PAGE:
God the Son, taking our lowly form and walking among us, left us many imperatives which require faith first, but also hope. Believe in Me, He said, but also hope. Faith causes hope and hope, like faith, is a virtue. To follow through with an imperative requires faith in the imperator which precedes the hope that the end may actually be achieved. We have one such end; and that is unity.

Unity is not optional for the Body of Christ anymore than it is optional of our physical bodies. Those members which would take part in my life must partake of my bodily unity for if not found there, it shall not be found elsewhere. Those who would take part in the life of Christ must likewise join to that in which His life already exists in Bodily unity.

To have enough faith in Christ to follow the unity imperative is one thing; it is another altogether to maintain the hope that it shall indeed be realized. No doubt, this hope seems unreasonable; but as one famous journalist who achieved this very hope for himself said, hope is only useful when it is unreasonable.

Friday, January 02, 2009

The Church Belongs to Antiquity

As a follow up of my last post;

The mustard tree must not be judged by one's knowledge about its seed but one might ask of the tree "what were you like as a seed" and the tree, and only the tree, could tell you.

We do not study seeds to learn what they may look like as trees but trees do have the ability to reveal to us what their seeds looked like. (We need only examine their fruit).

The last line of my previous post may strike readers as a contradiction (as it relates to converts like me). For it would seem that I investigated the seed (the Church of antiquity) via the fathers and found it to be Catholic.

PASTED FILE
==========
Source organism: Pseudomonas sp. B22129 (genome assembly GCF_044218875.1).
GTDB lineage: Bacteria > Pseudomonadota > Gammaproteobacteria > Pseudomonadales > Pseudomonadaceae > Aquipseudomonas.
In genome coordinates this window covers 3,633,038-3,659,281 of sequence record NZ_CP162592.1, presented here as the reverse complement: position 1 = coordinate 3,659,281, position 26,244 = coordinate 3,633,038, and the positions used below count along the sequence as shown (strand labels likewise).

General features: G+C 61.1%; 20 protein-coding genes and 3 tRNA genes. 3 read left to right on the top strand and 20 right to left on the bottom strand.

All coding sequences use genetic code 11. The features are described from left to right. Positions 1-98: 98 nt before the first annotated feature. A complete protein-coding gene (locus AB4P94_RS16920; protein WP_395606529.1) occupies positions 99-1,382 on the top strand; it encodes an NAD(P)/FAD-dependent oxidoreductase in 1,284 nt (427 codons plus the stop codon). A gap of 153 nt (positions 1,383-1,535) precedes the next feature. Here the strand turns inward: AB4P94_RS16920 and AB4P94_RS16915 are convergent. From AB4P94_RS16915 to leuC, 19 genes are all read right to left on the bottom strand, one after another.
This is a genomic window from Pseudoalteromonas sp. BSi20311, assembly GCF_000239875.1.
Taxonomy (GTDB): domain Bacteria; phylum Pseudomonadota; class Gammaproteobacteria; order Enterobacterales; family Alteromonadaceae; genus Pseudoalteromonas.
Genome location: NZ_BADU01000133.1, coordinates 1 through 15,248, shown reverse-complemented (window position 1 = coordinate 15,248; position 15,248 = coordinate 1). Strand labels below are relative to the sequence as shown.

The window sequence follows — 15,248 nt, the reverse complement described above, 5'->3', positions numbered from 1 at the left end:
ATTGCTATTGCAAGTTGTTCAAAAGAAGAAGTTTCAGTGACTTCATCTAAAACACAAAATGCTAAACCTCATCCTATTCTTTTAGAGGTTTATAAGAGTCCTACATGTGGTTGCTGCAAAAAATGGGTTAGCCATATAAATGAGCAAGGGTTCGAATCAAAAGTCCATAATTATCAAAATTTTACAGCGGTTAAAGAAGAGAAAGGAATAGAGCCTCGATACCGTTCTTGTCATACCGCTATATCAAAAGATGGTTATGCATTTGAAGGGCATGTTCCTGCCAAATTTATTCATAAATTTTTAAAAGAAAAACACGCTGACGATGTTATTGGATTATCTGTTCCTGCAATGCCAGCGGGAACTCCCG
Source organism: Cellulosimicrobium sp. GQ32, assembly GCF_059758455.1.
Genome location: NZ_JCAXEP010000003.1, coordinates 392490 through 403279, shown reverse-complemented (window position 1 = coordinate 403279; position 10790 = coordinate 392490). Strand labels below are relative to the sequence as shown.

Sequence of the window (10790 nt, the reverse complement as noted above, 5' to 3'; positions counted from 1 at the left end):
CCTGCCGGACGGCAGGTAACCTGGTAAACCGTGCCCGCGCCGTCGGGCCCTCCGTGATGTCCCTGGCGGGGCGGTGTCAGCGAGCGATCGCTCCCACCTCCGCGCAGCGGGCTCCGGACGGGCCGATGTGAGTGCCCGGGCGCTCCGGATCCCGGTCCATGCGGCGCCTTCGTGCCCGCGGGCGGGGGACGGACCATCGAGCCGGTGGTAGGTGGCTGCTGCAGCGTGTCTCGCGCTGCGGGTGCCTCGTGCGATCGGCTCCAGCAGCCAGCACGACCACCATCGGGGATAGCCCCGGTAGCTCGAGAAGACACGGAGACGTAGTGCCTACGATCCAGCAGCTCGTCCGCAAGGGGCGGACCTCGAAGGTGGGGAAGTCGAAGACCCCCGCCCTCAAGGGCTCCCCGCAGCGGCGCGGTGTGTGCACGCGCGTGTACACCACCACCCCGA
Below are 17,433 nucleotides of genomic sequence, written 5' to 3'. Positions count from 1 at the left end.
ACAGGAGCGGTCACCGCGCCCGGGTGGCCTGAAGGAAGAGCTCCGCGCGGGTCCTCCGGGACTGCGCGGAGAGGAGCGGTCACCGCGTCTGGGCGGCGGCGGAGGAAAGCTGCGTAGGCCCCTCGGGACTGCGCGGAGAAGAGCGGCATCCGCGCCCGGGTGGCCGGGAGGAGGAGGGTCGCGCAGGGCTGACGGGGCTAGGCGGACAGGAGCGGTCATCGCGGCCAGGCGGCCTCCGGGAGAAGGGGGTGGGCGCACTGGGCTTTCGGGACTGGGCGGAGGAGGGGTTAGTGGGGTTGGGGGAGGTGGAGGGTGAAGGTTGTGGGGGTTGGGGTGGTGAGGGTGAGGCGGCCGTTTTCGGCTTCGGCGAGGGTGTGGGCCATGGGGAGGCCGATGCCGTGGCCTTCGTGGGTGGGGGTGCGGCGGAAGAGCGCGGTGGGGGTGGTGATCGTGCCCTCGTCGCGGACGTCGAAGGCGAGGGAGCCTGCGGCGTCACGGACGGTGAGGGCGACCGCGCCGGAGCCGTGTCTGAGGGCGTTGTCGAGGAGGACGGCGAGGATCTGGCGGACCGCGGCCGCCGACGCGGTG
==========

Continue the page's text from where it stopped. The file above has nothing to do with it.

But in the most tangible way, I found the Church not in antiquity but at 1400 Suther Rd (where I received the sacraments of reconciliation, confirmation, communion and matrimony in that order). What I found of the seed was not that it was Roman Catholic per se, but that it was not Presbyterian. Then I asked the tree what she had to say of the seed and I often found her answers to be precisely the sort of thing I would expect that seed to say once it had blossomed into a tree.

Some of the things surprised me precisely because I had more to learn from the tree than I could ever learn from the seed.

Antiquity Belongs to the Church

An adaptation of a quote from a famous convert, Manning, and some thoughts.

Antiquity belongs to the Church as do the Scriptures. Just as the Scriptures make sense only when delivered by the Church and no one may discover the Scriptures for himself apart from her, so may no one rightly understand antiquity (that is, sacred Tradition) except through the Church. Scholars may learn about both on their own but will learn neither except through her.

This is because both are vehicles to deliver divine truth. Mundane truth may be apprehended by mundane powers but to apprehend divine truth requires divine assistance. Therefore the same Spirit who animated that apostolic Church through which Scripture and Tradition were delivered to man must be the same Spirit who lifts men to apprehend this in our day. If that Spirit was not found aside from the apostolic Church, He is not found outside the Church now.

So when men go looking to antiquity to find the true Church, they have already made a fatal mistake. He who would find antiquity must go through the Church.

Thursday, January 01, 2009


I believe I've said this before somewhere but I think it's worth repeating. Those who deny that the Catholic Church is uniquely identifiable as the continuity of the apostolic Church are the same ones who are quite sure that she is the same church who held the Spanish Inquisition. But any reasonable criteria of continuity that would hold her "guilty" of the Inquisition (or the Galilelo incident) would also find her praiseworthy for being the very Church founded by Christ on the apostles.